My gut feeling is we assume too much that seeing young people click on topics and pages. It makes us believe that they click, therefore the must be reading. The linear experience is being remodeled by a hyperlinked, non-linear experience even while we watch. Given the powerful desire to share instead of absorb, the non-linear experience may be not as great as advertised.

If you got THIS far, I would like to talk to you! 

(There is, intentionally, no picture in this post. What made you read on?)

 
 

Tags: , , , , , ,

Former copyboy, Scott Pelley’s optimism in the face of ‘bad information’

Last week, Scott Pelley, anchor of CBS News made some timely observations about the news business. Which, we should not forget is indeed a business. Pelley was awarded the Walter Cronkite award for Excellence in Journalism by the Cronkite School at ASU.

Now I regularly watch his broadcast, so I admire his candor  when he observed that:

“Never in our history have we had so much bad information.”

Let that sink in, against the other platitudes we hear that ‘never in our history have we had so much information at our fingertips’ etc. In 2013, Pelley warned that the media was getting the Big Stories wrong, over and over again. How prescient, considering most media misread the 2016 electorate. They are, after all our filters, and when their filters get trapped in the same gunk, we lose our faith in them.

At the ASU event he went further to warn, “We’re in our digital citadels, unchallenged by ideas. Biased reporting closes minds. Journalism is meant to open them.” Pelley, kicked off his career at age 15, as a ‘copyboy’ at a newspaper in Lubbock, Texas. If you’ve never heard of the job of ‘copyboy’ this person was, to put it nicely, a delivery boy who was given a sheet of butcher paper (on which stories were then written), to deliver it to the sub-editors’ desk.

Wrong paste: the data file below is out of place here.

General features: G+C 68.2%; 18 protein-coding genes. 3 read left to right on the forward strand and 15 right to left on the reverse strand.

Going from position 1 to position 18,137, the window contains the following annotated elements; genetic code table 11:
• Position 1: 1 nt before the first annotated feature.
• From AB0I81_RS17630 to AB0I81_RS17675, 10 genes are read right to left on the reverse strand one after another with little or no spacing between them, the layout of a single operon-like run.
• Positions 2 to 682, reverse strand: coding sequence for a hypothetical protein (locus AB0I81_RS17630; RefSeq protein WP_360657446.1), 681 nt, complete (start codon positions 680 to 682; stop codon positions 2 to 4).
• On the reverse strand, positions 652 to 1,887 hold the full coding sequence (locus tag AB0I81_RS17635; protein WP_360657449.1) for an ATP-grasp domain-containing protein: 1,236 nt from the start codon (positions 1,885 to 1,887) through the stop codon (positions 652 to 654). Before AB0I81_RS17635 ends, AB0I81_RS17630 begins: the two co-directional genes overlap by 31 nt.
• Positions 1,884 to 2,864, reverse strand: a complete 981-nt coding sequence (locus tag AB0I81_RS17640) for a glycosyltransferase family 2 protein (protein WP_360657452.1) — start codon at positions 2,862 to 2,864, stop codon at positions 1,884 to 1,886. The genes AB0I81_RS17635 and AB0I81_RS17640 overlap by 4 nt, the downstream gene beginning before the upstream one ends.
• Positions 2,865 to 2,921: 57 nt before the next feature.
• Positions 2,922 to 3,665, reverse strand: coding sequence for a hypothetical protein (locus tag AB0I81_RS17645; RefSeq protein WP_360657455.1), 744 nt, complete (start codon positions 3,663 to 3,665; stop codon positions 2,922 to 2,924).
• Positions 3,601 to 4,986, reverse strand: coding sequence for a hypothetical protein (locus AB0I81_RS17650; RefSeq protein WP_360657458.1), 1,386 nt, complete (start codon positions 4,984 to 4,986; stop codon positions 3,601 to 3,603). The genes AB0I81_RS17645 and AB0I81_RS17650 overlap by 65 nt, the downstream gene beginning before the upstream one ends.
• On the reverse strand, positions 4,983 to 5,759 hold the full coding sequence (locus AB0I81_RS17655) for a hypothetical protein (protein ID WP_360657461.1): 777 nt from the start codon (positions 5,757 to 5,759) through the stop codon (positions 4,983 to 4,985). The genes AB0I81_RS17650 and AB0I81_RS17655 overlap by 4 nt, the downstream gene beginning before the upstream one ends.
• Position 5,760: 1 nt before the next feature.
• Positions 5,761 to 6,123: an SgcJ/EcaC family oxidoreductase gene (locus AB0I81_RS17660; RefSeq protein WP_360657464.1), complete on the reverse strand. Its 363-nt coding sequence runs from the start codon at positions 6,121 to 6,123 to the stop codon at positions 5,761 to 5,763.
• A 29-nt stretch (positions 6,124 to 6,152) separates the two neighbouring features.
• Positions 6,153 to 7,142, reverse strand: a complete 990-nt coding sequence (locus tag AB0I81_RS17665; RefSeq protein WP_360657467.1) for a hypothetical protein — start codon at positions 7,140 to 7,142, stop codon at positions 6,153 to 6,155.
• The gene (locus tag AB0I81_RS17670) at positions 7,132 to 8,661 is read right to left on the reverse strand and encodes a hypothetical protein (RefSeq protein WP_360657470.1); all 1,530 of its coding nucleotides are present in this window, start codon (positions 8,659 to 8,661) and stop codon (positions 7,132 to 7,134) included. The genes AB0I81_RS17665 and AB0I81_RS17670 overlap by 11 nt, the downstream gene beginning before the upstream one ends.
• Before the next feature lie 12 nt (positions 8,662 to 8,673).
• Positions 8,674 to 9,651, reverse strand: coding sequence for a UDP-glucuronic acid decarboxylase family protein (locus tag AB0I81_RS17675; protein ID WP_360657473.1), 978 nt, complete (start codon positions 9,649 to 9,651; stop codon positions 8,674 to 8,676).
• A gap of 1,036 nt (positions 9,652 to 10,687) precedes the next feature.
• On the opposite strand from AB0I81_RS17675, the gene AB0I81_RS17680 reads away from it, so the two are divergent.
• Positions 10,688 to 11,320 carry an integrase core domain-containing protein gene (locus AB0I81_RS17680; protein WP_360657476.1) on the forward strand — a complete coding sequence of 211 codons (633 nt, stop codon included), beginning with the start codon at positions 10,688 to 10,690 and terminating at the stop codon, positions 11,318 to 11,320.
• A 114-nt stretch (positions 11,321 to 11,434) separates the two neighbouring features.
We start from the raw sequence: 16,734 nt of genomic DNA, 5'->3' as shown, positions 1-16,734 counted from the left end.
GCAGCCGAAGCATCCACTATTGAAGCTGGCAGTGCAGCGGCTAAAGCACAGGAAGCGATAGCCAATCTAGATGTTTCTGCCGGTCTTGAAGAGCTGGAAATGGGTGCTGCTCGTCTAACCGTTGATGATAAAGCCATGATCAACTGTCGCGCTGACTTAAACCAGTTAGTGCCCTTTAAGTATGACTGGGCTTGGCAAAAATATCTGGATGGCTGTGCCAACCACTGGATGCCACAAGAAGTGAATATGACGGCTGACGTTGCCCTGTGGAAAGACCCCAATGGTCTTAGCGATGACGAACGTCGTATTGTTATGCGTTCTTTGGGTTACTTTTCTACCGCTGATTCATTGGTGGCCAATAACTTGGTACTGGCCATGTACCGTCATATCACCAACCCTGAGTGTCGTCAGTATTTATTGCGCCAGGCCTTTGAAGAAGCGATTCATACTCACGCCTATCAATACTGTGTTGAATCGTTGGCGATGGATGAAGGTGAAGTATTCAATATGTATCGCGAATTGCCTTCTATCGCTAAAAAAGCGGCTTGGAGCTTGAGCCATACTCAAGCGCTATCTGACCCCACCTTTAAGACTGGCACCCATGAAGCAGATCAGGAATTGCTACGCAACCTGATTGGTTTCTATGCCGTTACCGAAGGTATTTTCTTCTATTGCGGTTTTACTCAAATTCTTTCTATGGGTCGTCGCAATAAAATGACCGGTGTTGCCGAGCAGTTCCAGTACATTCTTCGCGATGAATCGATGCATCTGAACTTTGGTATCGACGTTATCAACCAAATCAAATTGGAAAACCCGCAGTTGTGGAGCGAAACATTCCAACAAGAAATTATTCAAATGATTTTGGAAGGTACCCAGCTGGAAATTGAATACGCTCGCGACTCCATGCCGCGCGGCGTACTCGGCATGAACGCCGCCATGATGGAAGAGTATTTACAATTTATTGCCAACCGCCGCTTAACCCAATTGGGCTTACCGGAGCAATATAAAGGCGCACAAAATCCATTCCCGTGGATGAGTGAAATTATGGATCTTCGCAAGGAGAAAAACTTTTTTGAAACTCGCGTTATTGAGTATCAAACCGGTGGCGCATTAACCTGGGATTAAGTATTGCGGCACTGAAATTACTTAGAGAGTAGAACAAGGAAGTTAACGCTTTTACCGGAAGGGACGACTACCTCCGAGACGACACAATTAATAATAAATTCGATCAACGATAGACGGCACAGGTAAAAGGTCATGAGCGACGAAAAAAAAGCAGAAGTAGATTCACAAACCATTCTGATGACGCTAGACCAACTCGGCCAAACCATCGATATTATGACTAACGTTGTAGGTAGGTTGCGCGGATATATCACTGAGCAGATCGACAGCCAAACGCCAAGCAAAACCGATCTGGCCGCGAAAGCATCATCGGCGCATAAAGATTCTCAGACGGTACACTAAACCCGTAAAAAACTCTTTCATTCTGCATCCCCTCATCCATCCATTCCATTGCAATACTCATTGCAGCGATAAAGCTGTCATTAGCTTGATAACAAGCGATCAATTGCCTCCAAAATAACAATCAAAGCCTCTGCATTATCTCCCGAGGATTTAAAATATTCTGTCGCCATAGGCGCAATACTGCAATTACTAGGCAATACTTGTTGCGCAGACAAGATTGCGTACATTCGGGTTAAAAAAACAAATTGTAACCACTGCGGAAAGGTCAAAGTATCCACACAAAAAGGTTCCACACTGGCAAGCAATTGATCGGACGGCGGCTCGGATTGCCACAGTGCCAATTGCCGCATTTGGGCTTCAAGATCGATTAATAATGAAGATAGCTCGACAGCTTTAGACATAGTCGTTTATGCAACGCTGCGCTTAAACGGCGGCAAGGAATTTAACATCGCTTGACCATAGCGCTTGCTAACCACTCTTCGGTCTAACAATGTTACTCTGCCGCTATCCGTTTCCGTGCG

Like Kelley, Cronkite was also optimistic about delivering the truth, alluring to the movie Network, when he said:

“We’ve got to throw open our windows and shout out these truths” 

Just for larks, here’s Walter Cronkite, as he signed off on March 6th, 1981.

 
Leave a comment

Posted by on November 28, 2016 in Arizona, ASU, Events, Journalism, Media, Technology, TV

 

Tags: , , , , ,

Filtering the news for our kids

It gushes out of multiple channels, often without any context.

For young people, especially those under 10 years, what passes for news is almost toxic. Our challenge is to find ways to keep them ‘well informed’ and yet not overwhelmed.

And of course, there’s no wonder app for that. Even the ones that promise to filter the crud (so-called ‘news aggregators‘ like FlowReader, Flipboard etc) are often accomplices when it comes to ‘TMI,’ or To Much Information.

But wait, there was once an filter for this which we have put to pasture. We called it ‘conversations.’ The human 1.0 app that helped us sift through day-to-day details, layering over the minutia with ‘big picture’ ideas, and cross-referencing them with stories.

We re-framed topics too ugly to ponder and yet too important to ignore. Children posed questions, and found answers to them at the dinner table. We didn’t need to fact-check everything on the spot because…. yes, you guessed it: Our conversations were not hijacked by a smart device sitting next to the casserole dish.

So I like to pose the question to you readers: ‘How do you filter the news for your kids? Common Sense Media has a useful guide for different age groups of children.

Whether you’re a teacher of a parent, I like to know. How do you filter the fire hose?

 

 
 

Tags: , , , , ,

What were they thinking? Water cannons used against those defending water rights!

File this under the How Ironic.

Protesters of the Dakota Access Pipeline, trying to draw attention to the tribe’s water rights, were confronted by law enforcement officials using water canons yesterday.

When rubber bullets and tear gas didn’t seem enough, they resorted to H2O.

The pipeline is half a mile from the Standing Rock Sioux Reservation, the sixth-largest reservation in land area in the US. The tribe has said the pipeline threatens ‘their waters and their sacred places.’

The events get more interesting as people like Neil Young, Dave Matthews and others chime in.

 
Leave a comment

Posted by on November 21, 2016 in Disruptive, Media

 

Tags: , , ,